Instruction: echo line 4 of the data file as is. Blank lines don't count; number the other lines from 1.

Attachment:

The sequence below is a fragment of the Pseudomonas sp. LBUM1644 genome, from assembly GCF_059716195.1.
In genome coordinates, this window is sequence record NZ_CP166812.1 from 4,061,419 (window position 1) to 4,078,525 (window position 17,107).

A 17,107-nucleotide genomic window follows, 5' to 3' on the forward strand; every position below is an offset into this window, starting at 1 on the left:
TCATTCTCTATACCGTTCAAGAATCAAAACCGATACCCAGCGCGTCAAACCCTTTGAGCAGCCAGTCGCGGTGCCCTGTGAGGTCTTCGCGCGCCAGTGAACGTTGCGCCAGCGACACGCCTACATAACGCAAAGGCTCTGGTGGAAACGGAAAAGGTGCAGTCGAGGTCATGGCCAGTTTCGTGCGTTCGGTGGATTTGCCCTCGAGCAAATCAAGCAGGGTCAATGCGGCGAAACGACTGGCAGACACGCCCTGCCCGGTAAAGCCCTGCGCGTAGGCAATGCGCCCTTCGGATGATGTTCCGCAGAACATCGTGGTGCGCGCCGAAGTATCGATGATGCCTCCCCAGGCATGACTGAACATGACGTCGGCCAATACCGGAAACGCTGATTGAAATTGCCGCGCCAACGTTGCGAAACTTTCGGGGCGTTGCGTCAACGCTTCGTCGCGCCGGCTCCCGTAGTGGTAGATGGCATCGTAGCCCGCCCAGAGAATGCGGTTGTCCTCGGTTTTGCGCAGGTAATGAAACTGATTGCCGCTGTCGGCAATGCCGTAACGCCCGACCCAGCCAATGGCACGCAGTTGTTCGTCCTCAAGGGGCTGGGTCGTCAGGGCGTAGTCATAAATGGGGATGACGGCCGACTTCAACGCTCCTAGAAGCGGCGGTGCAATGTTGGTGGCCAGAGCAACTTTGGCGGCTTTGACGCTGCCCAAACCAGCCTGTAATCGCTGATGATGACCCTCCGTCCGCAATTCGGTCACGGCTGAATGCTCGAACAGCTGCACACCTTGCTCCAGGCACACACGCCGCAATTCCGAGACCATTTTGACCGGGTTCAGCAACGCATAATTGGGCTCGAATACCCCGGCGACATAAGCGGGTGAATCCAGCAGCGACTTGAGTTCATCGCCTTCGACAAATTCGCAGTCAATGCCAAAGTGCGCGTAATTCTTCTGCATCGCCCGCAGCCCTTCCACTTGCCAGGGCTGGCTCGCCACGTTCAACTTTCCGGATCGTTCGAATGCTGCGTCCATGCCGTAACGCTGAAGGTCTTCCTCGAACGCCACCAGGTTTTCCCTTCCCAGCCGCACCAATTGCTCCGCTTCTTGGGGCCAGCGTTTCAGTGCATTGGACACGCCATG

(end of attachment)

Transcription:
TCATTCTCTATACCGTTCAAGAATCAAAACCGATACCCAGCGCGTCAAACCCTTTGAGCAGCCAGTCGCGGTGCCCTGTGAGGTCTTCGCGCGCCAGTGAACGTTGCGCCAGCGACACGCCTACATAACGCAAAGGCTCTGGTGGAAACGGAAAAGGTGCAGTCGAGGTCATGGCCAGTTTCGTGCGTTCGGTGGATTTGCCCTCGAGCAAATCAAGCAGGGTCAATGCGGCGAAACGACTGGCAGACACGCCCTGCCCGGTAAAGCCCTGCGCGTAGGCAATGCGCCCTTCGGATGATGTTCCGCAGAACATCGTGGTGCGCGCCGAAGTATCGATGATGCCTCCCCAGGCATGACTGAACATGACGTCGGCCAATACCGGAAACGCTGATTGAAATTGCCGCGCCAACGTTGCGAAACTTTCGGGGCGTTGCGTCAACGCTTCGTCGCGCCGGCTCCCGTAGTGGTAGATGGCATCGTAGCCCGCCCAGAGAATGCGGTTGTCCTCGGTTTTGCGCAGGTAATGAAACTGATTGCCGCTGTCGGCAATGCCGTAACGCCCGACCCAGCCAATGGCACGCAGTTGTTCGTCCTCAAGGGGCTGGGTCGTCAGGGCGTAGTCATAAATGGGGATGACGGCCGACTTCAACGCTCCTAGAAGCGGCGGTGCAATGTTGGTGGCCAGAGCAACTTTGGCGGCTTTGACGCTGCCCAAACCAGCCTGTAATCGCTGATGATGACCCTCCGTCCGCAATTCGGTCACGGCTGAATGCTCGAACAGCTGCACACCTTGCTCCAGGCACACACGCCGCAATTCCGAGACCATTTTGACCGGGTTCAGCAACGCATAATTGGGCTCGAATACCCCGGCGACATAAGCGGGTGAATCCAGCAGCGACTTGAGTTCATCGCCTTCGACAAATTCGCAGTCAATGCCAAAGTGCGCGTAATTCTTCTGCATCGCCCGCAGCCCTTCCACTTGCCAGGGCTGGCTCGCCACGTTCAACTTTCCGGATCGTTCGAATGCTGCGTCCATGCCGTAACGCTGAAGGTCTTCCTCGAACGCCACCAGGTTTTCCCTTCCCAGCCGCACCAATTGCTCCGCTTCTTGGGGCCAGCGTTTCAGTGCATTGGACACGCCATG